The Tax Management Transfer Pricing Report ™ provides news and analysis on U.S. and international governments’ tax policies regarding intercompany transfer pricing.
By Dirk J.J. Suringa, Esq.
Covington & Burling LLP, Washington, DC
The Tax Extenders Act of 2009 (TEA),1 passed by the House of Representatives on December 9, 2009, included a revised version of the Foreign Account Tax Compliance Act (FATCA), first introduced in the House Ways and Means Committee and the Senate Finance Committee on October 27, 2009. TEA refined and improved many aspects of the original version of FATCA, but a "TEA Party" for the legislation is still unlikely due to certain policy concerns that remain unaddressed.
FATCA combined several proposals in the Obama Administration's FY 2010 Budget,2 the Stop Tax Haven Abuse Act,3 and the offshore compliance bill drafted by the Senate Finance Committee.4 The goal of FATCA, like those prior proposals, is to discourage U.S. taxpayers from evading U.S. income taxation by hiding assets outside the United States and not reporting the income thereon. This is demonstrably a worthwhile goal. The revenue losses associated with offshore tax evasion are significant.5 Large scale tax evasion undermines the public's sense of equity in the U.S. tax system and unfairly shifts the cost of public services to law-abiding taxpayers. FATCA attempts to accomplish its enforcement goal primarily by creating several new information-reporting requirements and imposing withholding-tax, financial, and other penalties for the failure to file the required reports. While the overall approach of requiring increased disclosure is correct, the original version of FATCA had its share of technical and other problems, some of which have been pointed out elsewhere.6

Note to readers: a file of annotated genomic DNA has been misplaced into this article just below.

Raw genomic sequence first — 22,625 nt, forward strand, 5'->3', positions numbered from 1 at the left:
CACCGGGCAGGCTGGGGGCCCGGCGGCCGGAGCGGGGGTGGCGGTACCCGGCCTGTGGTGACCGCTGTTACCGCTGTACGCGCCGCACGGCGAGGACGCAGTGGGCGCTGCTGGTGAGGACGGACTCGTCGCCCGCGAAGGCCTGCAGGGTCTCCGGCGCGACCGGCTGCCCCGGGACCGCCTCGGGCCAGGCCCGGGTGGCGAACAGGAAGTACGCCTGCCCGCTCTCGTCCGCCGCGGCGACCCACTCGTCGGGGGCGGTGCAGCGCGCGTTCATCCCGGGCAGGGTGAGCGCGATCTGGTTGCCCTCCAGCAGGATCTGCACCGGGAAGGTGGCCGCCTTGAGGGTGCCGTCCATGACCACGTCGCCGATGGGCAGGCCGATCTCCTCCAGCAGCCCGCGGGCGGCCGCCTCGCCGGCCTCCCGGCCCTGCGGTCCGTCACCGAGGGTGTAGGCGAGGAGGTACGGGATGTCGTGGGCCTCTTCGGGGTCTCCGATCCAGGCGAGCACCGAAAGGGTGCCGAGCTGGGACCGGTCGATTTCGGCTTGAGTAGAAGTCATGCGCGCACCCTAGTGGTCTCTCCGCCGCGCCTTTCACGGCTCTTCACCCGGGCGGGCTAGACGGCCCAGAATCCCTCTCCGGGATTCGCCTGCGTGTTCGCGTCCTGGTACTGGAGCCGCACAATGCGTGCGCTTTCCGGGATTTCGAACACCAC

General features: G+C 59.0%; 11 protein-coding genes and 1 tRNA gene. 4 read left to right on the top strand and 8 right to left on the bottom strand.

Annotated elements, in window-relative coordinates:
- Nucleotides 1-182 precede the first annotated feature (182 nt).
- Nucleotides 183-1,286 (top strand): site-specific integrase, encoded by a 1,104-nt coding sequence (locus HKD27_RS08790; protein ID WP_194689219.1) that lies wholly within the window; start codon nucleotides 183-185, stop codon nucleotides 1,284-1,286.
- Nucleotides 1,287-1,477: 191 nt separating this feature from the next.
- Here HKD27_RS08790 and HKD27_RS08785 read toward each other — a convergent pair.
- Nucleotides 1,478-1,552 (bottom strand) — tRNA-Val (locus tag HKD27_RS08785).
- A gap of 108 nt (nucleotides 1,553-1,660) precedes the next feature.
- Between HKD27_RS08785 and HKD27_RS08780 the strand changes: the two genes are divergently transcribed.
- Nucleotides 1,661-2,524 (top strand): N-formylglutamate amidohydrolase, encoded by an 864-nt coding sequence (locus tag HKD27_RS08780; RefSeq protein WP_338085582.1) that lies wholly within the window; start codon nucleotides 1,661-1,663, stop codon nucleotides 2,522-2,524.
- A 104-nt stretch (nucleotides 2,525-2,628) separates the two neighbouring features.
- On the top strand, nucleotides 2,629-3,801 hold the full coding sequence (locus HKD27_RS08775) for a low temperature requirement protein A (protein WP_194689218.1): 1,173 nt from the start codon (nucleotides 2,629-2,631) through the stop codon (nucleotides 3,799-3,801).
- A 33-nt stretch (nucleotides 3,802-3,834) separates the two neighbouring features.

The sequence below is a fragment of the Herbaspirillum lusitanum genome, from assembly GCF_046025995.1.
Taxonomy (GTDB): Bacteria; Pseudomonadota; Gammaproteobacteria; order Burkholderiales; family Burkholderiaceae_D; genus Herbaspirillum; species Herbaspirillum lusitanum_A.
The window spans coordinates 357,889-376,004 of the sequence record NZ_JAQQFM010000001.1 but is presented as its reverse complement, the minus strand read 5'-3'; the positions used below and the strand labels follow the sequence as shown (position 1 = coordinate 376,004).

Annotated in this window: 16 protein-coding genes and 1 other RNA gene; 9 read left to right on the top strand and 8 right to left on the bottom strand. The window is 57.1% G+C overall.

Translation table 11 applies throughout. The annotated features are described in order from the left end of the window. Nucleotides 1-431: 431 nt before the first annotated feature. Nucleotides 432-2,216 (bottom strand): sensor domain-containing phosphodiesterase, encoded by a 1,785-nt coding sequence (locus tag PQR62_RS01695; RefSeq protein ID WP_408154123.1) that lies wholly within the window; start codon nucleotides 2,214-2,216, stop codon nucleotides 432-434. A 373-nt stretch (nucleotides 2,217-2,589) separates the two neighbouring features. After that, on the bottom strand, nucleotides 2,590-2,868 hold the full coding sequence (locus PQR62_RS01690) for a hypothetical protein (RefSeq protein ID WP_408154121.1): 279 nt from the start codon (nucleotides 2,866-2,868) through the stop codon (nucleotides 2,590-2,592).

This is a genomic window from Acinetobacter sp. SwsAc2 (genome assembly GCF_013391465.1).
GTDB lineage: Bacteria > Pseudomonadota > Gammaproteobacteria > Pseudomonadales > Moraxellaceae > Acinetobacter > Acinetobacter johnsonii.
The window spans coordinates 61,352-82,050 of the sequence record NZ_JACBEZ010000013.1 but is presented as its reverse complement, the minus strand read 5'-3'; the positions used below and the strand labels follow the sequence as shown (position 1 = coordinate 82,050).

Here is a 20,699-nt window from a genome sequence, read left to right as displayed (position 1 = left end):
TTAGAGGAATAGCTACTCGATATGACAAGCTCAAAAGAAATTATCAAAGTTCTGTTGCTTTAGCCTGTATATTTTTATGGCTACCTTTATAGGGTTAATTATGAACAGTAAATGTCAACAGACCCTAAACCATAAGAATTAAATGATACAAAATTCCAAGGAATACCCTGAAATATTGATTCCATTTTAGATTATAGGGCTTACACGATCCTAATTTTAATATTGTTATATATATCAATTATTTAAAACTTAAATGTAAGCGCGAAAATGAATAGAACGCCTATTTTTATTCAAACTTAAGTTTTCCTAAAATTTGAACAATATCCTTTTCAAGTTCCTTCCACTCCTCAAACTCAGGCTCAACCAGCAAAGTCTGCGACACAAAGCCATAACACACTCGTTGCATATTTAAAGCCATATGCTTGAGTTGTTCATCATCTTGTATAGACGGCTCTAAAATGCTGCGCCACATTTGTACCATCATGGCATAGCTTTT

In response to initial feedback, the second iteration of FATCA, Title V of TEA, improved upon the original in several respects.
First, the revised version of FATCA gives taxpayers and foreign financial institutions more time to prepare for its implementation. The original effective date for the 30% withholding tax on payments to foreign financial institutions ("FFIs") that fail to enter into an agreement with the IRS, or for non-FFI foreign entities that do not produce the new U.S. ownership certificates, was for payments made after December 31, 2010.7 It was not realistic to expect that the IRS within one year could develop guidance and enter into agreements with all FFIs that receive payments related to U.S.-source ordinary income and capital gains taxable under FATCA, much less that FFIs would be able to implement the required systems changes to accommodate the new regime. The updated effective date is a much more realistic "payments made after December 31, 2012."8